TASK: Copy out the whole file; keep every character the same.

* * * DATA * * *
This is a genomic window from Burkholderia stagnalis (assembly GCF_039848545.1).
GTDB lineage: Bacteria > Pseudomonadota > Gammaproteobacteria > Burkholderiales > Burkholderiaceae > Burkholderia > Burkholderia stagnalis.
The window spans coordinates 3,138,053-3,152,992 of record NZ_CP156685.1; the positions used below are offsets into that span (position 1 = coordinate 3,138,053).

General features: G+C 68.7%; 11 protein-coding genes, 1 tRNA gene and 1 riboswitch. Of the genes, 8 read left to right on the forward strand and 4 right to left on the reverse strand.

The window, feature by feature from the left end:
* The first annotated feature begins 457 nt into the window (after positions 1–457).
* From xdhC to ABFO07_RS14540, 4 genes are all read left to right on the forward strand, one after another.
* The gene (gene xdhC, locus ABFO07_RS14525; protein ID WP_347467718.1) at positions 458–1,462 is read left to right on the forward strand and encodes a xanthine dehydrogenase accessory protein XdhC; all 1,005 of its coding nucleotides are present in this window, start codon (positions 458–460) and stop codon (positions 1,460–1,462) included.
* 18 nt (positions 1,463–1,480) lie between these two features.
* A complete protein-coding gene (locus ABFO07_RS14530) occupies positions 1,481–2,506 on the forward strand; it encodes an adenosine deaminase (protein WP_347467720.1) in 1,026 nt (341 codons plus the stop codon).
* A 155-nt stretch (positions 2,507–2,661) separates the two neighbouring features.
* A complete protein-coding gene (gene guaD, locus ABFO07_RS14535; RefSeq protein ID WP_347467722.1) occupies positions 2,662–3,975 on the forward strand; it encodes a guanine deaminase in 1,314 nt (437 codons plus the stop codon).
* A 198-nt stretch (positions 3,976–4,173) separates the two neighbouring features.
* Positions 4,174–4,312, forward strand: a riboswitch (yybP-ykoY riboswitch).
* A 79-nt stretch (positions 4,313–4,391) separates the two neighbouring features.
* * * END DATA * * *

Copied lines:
This is a genomic window from Burkholderia stagnalis (assembly GCF_039848545.1).
GTDB lineage: Bacteria > Pseudomonadota > Gammaproteobacteria > Burkholderiales > Burkholderiaceae > Burkholderia > Burkholderia stagnalis.
The window spans coordinates 3,138,053-3,152,992 of record NZ_CP156685.1; the positions used below are offsets into that span (position 1 = coordinate 3,138,053).

General features: G+C 68.7%; 11 protein-coding genes, 1 tRNA gene and 1 riboswitch. Of the genes, 8 read left to right on the forward strand and 4 right to left on the reverse strand.

The window, feature by feature from the left end:
* The first annotated feature begins 457 nt into the window (after positions 1–457).
* From xdhC to ABFO07_RS14540, 4 genes are all read left to right on the forward strand, one after another.
* The gene (gene xdhC, locus ABFO07_RS14525; protein ID WP_347467718.1) at positions 458–1,462 is read left to right on the forward strand and encodes a xanthine dehydrogenase accessory protein XdhC; all 1,005 of its coding nucleotides are present in this window, start codon (positions 458–460) and stop codon (positions 1,460–1,462) included.
* 18 nt (positions 1,463–1,480) lie between these two features.
* A complete protein-coding gene (locus ABFO07_RS14530) occupies positions 1,481–2,506 on the forward strand; it encodes an adenosine deaminase (protein WP_347467720.1) in 1,026 nt (341 codons plus the stop codon).
* A 155-nt stretch (positions 2,507–2,661) separates the two neighbouring features.
* A complete protein-coding gene (gene guaD, locus ABFO07_RS14535; RefSeq protein ID WP_347467722.1) occupies positions 2,662–3,975 on the forward strand; it encodes a guanine deaminase in 1,314 nt (437 codons plus the stop codon).
* A 198-nt stretch (positions 3,976–4,173) separates the two neighbouring features.
* Positions 4,174–4,312, forward strand: a riboswitch (yybP-ykoY riboswitch).
* A 79-nt stretch (positions 4,313–4,391) separates the two neighbouring features.